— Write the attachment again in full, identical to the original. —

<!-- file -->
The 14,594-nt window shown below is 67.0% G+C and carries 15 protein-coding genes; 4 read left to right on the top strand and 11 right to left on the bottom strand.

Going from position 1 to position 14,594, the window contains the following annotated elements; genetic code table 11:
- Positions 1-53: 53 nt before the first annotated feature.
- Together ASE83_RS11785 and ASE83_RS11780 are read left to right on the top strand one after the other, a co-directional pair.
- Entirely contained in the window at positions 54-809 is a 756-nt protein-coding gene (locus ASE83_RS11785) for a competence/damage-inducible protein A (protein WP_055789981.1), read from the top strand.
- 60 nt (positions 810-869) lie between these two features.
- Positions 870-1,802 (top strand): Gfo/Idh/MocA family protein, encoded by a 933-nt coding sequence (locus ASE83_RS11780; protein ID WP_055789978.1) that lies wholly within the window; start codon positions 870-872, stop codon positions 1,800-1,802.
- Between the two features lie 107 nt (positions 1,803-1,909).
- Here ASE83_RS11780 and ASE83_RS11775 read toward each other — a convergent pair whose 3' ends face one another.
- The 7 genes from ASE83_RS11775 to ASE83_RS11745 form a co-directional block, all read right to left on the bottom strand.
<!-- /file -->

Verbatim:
The 14,594-nt window shown below is 67.0% G+C and carries 15 protein-coding genes; 4 read left to right on the top strand and 11 right to left on the bottom strand.

Going from position 1 to position 14,594, the window contains the following annotated elements; genetic code table 11:
- Positions 1-53: 53 nt before the first annotated feature.
- Together ASE83_RS11785 and ASE83_RS11780 are read left to right on the top strand one after the other, a co-directional pair.
- Entirely contained in the window at positions 54-809 is a 756-nt protein-coding gene (locus ASE83_RS11785) for a competence/damage-inducible protein A (protein WP_055789981.1), read from the top strand.
- 60 nt (positions 810-869) lie between these two features.
- Positions 870-1,802 (top strand): Gfo/Idh/MocA family protein, encoded by a 933-nt coding sequence (locus ASE83_RS11780; protein ID WP_055789978.1) that lies wholly within the window; start codon positions 870-872, stop codon positions 1,800-1,802.
- Between the two features lie 107 nt (positions 1,803-1,909).
- Here ASE83_RS11780 and ASE83_RS11775 read toward each other — a convergent pair whose 3' ends face one another.
- The 7 genes from ASE83_RS11775 to ASE83_RS11745 form a co-directional block, all read right to left on the bottom strand.